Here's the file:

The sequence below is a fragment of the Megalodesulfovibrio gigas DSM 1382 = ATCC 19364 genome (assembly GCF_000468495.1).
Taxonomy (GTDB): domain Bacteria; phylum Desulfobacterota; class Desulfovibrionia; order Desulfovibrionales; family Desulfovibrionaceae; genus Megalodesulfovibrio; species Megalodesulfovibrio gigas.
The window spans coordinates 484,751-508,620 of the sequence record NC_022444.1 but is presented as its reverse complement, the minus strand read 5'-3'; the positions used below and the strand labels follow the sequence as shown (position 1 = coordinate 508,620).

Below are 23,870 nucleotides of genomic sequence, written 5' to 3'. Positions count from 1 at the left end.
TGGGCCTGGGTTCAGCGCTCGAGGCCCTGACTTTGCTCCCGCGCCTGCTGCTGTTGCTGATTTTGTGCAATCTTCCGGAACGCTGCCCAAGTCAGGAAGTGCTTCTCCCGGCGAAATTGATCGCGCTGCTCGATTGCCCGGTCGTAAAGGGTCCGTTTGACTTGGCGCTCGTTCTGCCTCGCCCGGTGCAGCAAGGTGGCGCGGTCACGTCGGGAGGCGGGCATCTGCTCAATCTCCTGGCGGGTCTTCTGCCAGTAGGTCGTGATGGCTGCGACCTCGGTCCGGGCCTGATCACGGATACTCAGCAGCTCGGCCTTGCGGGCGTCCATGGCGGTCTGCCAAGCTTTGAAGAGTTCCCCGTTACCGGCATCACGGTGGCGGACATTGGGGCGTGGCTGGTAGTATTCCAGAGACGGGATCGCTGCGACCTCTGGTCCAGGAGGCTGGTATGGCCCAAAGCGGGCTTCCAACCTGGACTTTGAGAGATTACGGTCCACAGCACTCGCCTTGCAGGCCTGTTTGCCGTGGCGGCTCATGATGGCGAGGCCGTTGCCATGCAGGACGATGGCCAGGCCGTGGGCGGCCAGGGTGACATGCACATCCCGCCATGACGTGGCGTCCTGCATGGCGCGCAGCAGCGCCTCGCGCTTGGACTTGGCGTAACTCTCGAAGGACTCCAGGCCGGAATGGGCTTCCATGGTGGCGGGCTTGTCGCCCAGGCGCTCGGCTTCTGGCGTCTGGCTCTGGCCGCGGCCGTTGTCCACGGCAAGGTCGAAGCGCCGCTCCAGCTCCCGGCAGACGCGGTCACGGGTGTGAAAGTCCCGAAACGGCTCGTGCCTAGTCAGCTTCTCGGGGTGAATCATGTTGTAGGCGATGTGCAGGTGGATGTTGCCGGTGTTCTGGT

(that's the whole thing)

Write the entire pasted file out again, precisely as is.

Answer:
The sequence below is a fragment of the Megalodesulfovibrio gigas DSM 1382 = ATCC 19364 genome (assembly GCF_000468495.1).
Taxonomy (GTDB): domain Bacteria; phylum Desulfobacterota; class Desulfovibrionia; order Desulfovibrionales; family Desulfovibrionaceae; genus Megalodesulfovibrio; species Megalodesulfovibrio gigas.
The window spans coordinates 484,751-508,620 of the sequence record NC_022444.1 but is presented as its reverse complement, the minus strand read 5'-3'; the positions used below and the strand labels follow the sequence as shown (position 1 = coordinate 508,620).

Below are 23,870 nucleotides of genomic sequence, written 5' to 3'. Positions count from 1 at the left end.
TGGGCCTGGGTTCAGCGCTCGAGGCCCTGACTTTGCTCCCGCGCCTGCTGCTGTTGCTGATTTTGTGCAATCTTCCGGAACGCTGCCCAAGTCAGGAAGTGCTTCTCCCGGCGAAATTGATCGCGCTGCTCGATTGCCCGGTCGTAAAGGGTCCGTTTGACTTGGCGCTCGTTCTGCCTCGCCCGGTGCAGCAAGGTGGCGCGGTCACGTCGGGAGGCGGGCATCTGCTCAATCTCCTGGCGGGTCTTCTGCCAGTAGGTCGTGATGGCTGCGACCTCGGTCCGGGCCTGATCACGGATACTCAGCAGCTCGGCCTTGCGGGCGTCCATGGCGGTCTGCCAAGCTTTGAAGAGTTCCCCGTTACCGGCATCACGGTGGCGGACATTGGGGCGTGGCTGGTAGTATTCCAGAGACGGGATCGCTGCGACCTCTGGTCCAGGAGGCTGGTATGGCCCAAAGCGGGCTTCCAACCTGGACTTTGAGAGATTACGGTCCACAGCACTCGCCTTGCAGGCCTGTTTGCCGTGGCGGCTCATGATGGCGAGGCCGTTGCCATGCAGGACGATGGCCAGGCCGTGGGCGGCCAGGGTGACATGCACATCCCGCCATGACGTGGCGTCCTGCATGGCGCGCAGCAGCGCCTCGCGCTTGGACTTGGCGTAACTCTCGAAGGACTCCAGGCCGGAATGGGCTTCCATGGTGGCGGGCTTGTCGCCCAGGCGCTCGGCTTCTGGCGTCTGGCTCTGGCCGCGGCCGTTGTCCACGGCAAGGTCGAAGCGCCGCTCCAGCTCCCGGCAGACGCGGTCACGGGTGTGAAAGTCCCGAAACGGCTCGTGCCTAGTCAGCTTCTCGGGGTGAATCATGTTGTAGGCGATGTGCAGGTGGATGTTGCCGGTGTTCTGGT